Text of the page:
Toucans and climate change: follow up

In January I did a post onĀ Toucans and climate change and someone asked, “What can we do?”.

One strategy that Friends of the Rainforest is actively involved in is the Bellbird Biological Corridor project that is trying to create continuous habitat for birds such as the Quetzal along their migration routes.

Another approach is to improve their survival chances up here at their breeding sites. To do this, many local landholders, including reserves have provided nesting boxes. A number of species use these boxes including the resplendent quetzal.

These boxes help by providing more nesting sites, particularly in regenerating forest since suitable hollows are more common in more mature trees. The boxes are also designed for the birds to be able to nest but make it hard for a toucan bill to reach the nest. And they are strong, so it is difficult for a predator to tear it open and get at the eggs.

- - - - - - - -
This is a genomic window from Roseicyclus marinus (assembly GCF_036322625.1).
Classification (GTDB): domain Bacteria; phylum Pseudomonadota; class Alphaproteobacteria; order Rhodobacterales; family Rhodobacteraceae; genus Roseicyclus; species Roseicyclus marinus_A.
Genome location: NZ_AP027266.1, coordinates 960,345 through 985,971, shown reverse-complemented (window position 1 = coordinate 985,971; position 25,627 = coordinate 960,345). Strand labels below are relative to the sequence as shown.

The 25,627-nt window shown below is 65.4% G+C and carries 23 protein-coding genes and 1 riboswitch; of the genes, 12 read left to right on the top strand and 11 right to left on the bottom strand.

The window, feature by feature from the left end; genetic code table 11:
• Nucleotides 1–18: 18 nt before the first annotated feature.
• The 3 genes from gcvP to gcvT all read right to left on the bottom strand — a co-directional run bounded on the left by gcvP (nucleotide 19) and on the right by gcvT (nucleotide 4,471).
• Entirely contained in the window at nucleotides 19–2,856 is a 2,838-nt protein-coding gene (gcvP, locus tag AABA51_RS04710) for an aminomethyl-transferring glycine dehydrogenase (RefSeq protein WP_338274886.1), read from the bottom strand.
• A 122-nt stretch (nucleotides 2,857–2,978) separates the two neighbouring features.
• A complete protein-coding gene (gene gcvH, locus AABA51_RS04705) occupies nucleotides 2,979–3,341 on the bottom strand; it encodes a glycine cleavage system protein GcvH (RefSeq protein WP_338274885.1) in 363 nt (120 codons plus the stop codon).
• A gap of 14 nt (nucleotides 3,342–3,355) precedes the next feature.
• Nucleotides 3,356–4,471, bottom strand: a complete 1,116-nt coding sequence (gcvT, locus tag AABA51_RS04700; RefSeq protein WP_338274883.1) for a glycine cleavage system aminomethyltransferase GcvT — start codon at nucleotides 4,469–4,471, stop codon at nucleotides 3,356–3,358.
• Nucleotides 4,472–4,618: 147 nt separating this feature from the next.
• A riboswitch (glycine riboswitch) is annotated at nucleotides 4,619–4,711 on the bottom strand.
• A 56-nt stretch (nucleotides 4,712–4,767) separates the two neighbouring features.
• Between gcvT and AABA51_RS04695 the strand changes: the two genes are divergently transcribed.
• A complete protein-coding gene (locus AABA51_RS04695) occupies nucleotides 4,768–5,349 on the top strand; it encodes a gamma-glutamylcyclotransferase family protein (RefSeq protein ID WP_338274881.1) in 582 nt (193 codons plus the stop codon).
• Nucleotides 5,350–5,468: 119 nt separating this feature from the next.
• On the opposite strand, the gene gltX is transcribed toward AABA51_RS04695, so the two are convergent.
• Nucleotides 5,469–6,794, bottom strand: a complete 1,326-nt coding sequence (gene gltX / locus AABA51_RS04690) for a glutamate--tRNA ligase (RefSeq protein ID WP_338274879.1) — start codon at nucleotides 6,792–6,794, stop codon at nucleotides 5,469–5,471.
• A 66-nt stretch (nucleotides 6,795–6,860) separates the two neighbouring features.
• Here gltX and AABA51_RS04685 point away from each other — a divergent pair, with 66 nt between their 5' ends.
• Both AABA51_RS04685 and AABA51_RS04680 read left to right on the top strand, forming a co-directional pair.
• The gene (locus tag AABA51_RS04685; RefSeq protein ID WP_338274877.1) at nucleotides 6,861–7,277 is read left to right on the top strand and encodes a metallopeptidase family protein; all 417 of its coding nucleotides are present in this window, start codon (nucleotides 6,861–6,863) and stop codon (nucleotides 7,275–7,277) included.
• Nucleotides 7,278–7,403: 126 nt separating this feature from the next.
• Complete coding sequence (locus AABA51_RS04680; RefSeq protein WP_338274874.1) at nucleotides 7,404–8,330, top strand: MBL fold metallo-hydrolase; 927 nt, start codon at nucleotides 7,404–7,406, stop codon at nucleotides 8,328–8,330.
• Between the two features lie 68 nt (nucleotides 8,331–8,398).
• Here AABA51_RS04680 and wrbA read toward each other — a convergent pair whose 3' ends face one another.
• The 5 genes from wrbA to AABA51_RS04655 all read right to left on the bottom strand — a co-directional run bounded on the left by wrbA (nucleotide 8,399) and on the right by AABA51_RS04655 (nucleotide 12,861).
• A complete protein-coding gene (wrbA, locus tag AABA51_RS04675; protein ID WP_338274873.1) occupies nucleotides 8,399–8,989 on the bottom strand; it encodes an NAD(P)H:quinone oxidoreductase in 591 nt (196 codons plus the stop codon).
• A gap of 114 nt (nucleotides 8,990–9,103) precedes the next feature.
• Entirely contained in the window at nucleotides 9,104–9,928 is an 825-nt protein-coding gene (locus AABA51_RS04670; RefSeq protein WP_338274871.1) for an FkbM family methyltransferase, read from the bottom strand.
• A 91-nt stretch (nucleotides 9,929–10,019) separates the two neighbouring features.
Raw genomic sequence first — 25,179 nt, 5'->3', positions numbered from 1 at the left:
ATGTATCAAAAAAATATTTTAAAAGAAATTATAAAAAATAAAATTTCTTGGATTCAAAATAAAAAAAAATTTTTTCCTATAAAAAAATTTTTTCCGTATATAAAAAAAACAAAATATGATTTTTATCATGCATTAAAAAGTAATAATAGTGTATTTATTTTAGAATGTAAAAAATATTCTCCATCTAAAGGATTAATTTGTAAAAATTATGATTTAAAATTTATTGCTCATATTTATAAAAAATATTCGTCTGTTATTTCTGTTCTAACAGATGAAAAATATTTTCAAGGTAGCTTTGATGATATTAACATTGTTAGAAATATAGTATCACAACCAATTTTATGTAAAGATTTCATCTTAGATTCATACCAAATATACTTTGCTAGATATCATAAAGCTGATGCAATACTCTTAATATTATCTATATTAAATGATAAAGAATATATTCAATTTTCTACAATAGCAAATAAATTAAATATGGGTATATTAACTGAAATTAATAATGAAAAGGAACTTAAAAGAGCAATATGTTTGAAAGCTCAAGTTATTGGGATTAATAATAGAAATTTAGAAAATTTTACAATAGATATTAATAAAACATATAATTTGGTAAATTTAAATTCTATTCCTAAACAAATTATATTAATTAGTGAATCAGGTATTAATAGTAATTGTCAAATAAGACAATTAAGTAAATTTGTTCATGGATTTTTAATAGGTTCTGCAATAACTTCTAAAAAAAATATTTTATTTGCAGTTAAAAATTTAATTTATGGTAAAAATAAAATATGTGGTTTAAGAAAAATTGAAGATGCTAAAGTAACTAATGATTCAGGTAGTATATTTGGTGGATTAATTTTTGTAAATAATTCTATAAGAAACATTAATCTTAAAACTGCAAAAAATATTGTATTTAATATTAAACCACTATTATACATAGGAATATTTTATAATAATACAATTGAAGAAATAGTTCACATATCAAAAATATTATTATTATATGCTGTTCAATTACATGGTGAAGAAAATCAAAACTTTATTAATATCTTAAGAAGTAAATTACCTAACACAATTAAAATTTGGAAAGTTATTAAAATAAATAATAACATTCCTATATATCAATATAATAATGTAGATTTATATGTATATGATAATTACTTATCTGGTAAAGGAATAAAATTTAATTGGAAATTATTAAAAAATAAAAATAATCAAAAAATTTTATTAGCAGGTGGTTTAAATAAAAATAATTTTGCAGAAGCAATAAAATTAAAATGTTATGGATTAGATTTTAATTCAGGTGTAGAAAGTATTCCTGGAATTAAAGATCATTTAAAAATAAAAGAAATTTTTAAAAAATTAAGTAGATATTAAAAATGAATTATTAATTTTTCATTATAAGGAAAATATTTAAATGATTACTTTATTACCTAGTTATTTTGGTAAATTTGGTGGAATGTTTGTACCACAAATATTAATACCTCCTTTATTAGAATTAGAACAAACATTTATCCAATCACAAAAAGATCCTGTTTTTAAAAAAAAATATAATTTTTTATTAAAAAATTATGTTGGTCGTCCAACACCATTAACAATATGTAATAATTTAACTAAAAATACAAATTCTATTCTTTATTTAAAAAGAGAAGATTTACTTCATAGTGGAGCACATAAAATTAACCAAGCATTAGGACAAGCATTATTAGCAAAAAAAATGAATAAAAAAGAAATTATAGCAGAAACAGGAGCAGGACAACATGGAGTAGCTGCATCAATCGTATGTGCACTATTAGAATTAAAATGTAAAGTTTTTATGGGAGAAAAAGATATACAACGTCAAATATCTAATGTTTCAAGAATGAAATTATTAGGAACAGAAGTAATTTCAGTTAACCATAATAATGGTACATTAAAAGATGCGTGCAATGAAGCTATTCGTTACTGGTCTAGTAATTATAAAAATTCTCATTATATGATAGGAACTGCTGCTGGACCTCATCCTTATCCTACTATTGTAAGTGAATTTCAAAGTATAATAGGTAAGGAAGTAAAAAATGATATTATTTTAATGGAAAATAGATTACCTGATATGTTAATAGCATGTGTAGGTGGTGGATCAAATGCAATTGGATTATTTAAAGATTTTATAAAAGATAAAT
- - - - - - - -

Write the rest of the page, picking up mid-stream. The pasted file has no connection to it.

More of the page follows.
However, one year a reserve put a webcam in a nesting box so that people could watch the quetzals raise their young. People around the world watched in horror as the nest was raided and tried to make emergency calls to the reserve to rescue the nest. So the nesting boxes don’t have webcams any more!

 

One Response to “Toucans and climate change: follow up”

  1. Kate Danna Says:

    This is so interesting, Rowan. After I read your first post on the Toucans I was wondering about how the boxes worked–thanks for posting this. Hope all is well in Costa Rica!

    Best, Kate

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